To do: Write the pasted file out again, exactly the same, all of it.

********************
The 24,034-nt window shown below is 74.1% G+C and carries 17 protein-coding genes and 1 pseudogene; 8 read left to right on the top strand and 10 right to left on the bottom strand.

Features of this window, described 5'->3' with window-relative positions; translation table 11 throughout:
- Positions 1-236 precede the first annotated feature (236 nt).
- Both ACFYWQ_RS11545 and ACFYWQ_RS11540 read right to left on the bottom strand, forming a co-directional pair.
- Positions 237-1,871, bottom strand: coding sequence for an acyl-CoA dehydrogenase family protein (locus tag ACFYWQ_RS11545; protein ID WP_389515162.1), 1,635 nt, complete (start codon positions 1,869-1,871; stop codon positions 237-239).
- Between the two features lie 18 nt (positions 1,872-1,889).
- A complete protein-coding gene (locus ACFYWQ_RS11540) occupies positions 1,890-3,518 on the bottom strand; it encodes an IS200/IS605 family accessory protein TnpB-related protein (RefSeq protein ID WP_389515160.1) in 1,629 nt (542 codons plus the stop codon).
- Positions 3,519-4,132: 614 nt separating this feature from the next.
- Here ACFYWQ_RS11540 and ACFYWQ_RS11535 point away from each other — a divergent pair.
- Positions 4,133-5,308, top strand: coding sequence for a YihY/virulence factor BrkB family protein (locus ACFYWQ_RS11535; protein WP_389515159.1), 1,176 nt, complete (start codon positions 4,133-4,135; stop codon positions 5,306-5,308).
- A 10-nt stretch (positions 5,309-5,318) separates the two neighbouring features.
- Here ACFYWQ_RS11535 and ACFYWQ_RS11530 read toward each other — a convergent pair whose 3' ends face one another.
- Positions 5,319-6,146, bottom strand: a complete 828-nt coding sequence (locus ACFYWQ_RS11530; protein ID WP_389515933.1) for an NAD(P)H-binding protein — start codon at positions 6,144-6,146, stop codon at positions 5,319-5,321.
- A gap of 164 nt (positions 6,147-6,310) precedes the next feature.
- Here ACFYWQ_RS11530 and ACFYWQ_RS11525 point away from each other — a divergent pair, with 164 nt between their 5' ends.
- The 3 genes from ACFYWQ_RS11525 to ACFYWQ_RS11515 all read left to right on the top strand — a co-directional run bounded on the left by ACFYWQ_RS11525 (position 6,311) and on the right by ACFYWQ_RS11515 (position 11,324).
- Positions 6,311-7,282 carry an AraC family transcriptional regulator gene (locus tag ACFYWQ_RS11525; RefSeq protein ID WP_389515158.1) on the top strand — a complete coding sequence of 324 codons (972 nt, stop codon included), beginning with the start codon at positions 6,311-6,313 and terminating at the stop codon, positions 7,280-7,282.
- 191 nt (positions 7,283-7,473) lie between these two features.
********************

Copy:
The 24,034-nt window shown below is 74.1% G+C and carries 17 protein-coding genes and 1 pseudogene; 8 read left to right on the top strand and 10 right to left on the bottom strand.

Features of this window, described 5'->3' with window-relative positions; translation table 11 throughout:
- Positions 1-236 precede the first annotated feature (236 nt).
- Both ACFYWQ_RS11545 and ACFYWQ_RS11540 read right to left on the bottom strand, forming a co-directional pair.
- Positions 237-1,871, bottom strand: coding sequence for an acyl-CoA dehydrogenase family protein (locus tag ACFYWQ_RS11545; protein ID WP_389515162.1), 1,635 nt, complete (start codon positions 1,869-1,871; stop codon positions 237-239).
- Between the two features lie 18 nt (positions 1,872-1,889).
- A complete protein-coding gene (locus ACFYWQ_RS11540) occupies positions 1,890-3,518 on the bottom strand; it encodes an IS200/IS605 family accessory protein TnpB-related protein (RefSeq protein ID WP_389515160.1) in 1,629 nt (542 codons plus the stop codon).
- Positions 3,519-4,132: 614 nt separating this feature from the next.
- Here ACFYWQ_RS11540 and ACFYWQ_RS11535 point away from each other — a divergent pair.
- Positions 4,133-5,308, top strand: coding sequence for a YihY/virulence factor BrkB family protein (locus ACFYWQ_RS11535; protein WP_389515159.1), 1,176 nt, complete (start codon positions 4,133-4,135; stop codon positions 5,306-5,308).
- A 10-nt stretch (positions 5,309-5,318) separates the two neighbouring features.
- Here ACFYWQ_RS11535 and ACFYWQ_RS11530 read toward each other — a convergent pair whose 3' ends face one another.
- Positions 5,319-6,146, bottom strand: a complete 828-nt coding sequence (locus ACFYWQ_RS11530; protein ID WP_389515933.1) for an NAD(P)H-binding protein — start codon at positions 6,144-6,146, stop codon at positions 5,319-5,321.
- A gap of 164 nt (positions 6,147-6,310) precedes the next feature.
- Here ACFYWQ_RS11530 and ACFYWQ_RS11525 point away from each other — a divergent pair, with 164 nt between their 5' ends.
- The 3 genes from ACFYWQ_RS11525 to ACFYWQ_RS11515 all read left to right on the top strand — a co-directional run bounded on the left by ACFYWQ_RS11525 (position 6,311) and on the right by ACFYWQ_RS11515 (position 11,324).
- Positions 6,311-7,282 carry an AraC family transcriptional regulator gene (locus tag ACFYWQ_RS11525; RefSeq protein ID WP_389515158.1) on the top strand — a complete coding sequence of 324 codons (972 nt, stop codon included), beginning with the start codon at positions 6,311-6,313 and terminating at the stop codon, positions 7,280-7,282.
- 191 nt (positions 7,283-7,473) lie between these two features.